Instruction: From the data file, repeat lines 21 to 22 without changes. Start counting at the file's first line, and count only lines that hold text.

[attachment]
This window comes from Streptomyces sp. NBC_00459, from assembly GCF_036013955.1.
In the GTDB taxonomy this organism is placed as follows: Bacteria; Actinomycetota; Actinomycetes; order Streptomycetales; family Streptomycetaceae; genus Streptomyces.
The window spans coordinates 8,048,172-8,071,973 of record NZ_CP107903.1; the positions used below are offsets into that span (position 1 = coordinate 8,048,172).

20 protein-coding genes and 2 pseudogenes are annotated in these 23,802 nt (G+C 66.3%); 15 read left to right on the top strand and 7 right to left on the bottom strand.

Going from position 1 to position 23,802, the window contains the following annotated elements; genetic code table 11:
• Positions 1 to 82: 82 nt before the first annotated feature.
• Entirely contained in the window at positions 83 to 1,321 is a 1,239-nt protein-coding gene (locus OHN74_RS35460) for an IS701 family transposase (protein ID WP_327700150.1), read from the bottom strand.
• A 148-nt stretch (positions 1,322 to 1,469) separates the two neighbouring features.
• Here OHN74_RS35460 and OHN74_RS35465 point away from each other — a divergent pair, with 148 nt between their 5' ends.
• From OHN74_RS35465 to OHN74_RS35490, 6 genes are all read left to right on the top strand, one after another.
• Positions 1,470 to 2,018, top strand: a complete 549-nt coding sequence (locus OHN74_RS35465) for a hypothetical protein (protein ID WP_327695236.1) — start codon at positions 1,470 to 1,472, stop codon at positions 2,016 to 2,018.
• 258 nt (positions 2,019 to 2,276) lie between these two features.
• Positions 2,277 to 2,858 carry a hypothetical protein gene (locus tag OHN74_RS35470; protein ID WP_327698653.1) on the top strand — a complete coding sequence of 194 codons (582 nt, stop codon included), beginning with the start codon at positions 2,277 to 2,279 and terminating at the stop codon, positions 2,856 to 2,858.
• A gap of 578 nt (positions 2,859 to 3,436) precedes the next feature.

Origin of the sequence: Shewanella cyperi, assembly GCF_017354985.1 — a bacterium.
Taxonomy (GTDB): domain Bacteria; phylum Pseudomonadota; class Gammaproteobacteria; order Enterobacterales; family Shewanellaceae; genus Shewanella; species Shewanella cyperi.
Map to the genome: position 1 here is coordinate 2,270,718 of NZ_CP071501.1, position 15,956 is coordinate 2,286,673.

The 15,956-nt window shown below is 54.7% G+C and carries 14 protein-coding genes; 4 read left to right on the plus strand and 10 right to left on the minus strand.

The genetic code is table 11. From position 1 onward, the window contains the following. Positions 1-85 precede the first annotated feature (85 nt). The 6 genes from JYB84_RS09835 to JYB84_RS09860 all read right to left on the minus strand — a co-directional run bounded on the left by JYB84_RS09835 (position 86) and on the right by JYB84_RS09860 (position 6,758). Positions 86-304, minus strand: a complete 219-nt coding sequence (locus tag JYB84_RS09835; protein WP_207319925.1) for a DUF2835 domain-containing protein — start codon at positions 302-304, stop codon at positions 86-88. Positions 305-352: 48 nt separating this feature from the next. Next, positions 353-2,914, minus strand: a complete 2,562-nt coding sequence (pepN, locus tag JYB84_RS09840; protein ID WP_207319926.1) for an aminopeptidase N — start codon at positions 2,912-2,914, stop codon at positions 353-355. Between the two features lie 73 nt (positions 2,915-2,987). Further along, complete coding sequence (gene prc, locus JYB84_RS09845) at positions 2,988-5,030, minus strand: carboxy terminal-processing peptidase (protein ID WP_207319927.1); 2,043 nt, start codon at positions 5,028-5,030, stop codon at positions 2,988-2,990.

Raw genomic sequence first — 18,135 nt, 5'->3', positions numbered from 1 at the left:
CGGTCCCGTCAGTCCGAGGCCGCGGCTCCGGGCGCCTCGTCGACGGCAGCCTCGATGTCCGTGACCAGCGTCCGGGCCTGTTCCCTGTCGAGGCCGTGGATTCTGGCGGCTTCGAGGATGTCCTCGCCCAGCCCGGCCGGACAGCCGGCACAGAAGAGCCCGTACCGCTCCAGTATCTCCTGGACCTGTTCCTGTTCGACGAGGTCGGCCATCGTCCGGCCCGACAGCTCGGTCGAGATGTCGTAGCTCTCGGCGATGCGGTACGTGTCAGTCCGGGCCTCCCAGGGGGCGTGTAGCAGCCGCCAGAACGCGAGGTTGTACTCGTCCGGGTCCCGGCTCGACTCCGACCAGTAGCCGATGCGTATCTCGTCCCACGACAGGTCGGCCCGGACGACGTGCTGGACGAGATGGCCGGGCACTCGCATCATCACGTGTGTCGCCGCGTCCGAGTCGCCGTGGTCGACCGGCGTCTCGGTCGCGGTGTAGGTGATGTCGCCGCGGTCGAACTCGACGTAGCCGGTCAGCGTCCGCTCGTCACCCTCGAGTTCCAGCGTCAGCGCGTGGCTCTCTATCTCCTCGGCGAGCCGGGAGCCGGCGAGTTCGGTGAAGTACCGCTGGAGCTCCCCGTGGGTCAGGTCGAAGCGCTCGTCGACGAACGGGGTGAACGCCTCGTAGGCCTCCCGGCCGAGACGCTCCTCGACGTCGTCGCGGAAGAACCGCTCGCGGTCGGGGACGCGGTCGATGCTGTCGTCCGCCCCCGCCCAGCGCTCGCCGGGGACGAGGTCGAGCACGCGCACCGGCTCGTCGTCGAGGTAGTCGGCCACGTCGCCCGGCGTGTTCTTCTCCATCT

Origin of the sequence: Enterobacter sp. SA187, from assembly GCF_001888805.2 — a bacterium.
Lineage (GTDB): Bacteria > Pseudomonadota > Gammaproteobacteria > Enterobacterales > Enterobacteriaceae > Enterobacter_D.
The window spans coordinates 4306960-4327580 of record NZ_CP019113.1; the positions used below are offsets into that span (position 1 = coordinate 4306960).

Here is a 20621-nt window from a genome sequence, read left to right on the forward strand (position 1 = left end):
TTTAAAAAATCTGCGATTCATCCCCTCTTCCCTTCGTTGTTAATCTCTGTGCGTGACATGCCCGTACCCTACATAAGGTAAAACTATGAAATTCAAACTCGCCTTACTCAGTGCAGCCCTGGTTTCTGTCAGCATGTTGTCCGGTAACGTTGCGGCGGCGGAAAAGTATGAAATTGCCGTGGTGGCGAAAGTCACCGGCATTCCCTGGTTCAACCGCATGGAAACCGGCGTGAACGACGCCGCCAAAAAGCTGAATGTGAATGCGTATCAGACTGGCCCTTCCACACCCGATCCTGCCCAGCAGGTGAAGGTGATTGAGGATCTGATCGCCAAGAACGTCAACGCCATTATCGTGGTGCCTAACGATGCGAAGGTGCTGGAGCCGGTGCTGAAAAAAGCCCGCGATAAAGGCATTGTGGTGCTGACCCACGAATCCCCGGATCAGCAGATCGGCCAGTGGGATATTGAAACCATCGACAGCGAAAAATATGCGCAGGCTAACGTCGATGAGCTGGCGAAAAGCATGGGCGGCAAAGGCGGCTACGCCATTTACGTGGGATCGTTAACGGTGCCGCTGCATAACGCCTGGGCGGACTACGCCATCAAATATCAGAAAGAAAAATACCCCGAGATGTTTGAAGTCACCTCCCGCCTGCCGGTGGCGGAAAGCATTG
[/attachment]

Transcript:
CGGTCCCGTCAGTCCGAGGCCGCGGCTCCGGGCGCCTCGTCGACGGCAGCCTCGATGTCCGTGACCAGCGTCCGGGCCTGTTCCCTGTCGAGGCCGTGGATTCTGGCGGCTTCGAGGATGTCCTCGCCCAGCCCGGCCGGACAGCCGGCACAGAAGAGCCCGTACCGCTCCAGTATCTCCTGGACCTGTTCCTGTTCGACGAGGTCGGCCATCGTCCGGCCCGACAGCTCGGTCGAGATGTCGTAGCTCTCGGCGATGCGGTACGTGTCAGTCCGGGCCTCCCAGGGGGCGTGTAGCAGCCGCCAGAACGCGAGGTTGTACTCGTCCGGGTCCCGGCTCGACTCCGACCAGTAGCCGATGCGTATCTCGTCCCACGACAGGTCGGCCCGGACGACGTGCTGGACGAGATGGCCGGGCACTCGCATCATCACGTGTGTCGCCGCGTCCGAGTCGCCGTGGTCGACCGGCGTCTCGGTCGCGGTGTAGGTGATGTCGCCGCGGTCGAACTCGACGTAGCCGGTCAGCGTCCGCTCGTCACCCTCGAGTTCCAGCGTCAGCGCGTGGCTCTCTATCTCCTCGGCGAGCCGGGAGCCGGCGAGTTCGGTGAAGTACCGCTGGAGCTCCCCGTGGGTCAGGTCGAAGCGCTCGTCGACGAACGGGGTGAACGCCTCGTAGGCCTCCCGGCCGAGACGCTCCTCGACGTCGTCGCGGAAGAACCGCTCGCGGTCGGGGACGCGGTCGATGCTGTCGTCCGCCCCCGCCCAGCGCTCGCCGGGGACGAGGTCGAGCACGCGCACCGGCTCGTCGTCGAGGTAGTCGGCCACGTCGCCCGGCGTGTTCTTCTCCATCT

Origin of the sequence: Enterobacter sp. SA187, from assembly GCF_001888805.2 — a bacterium.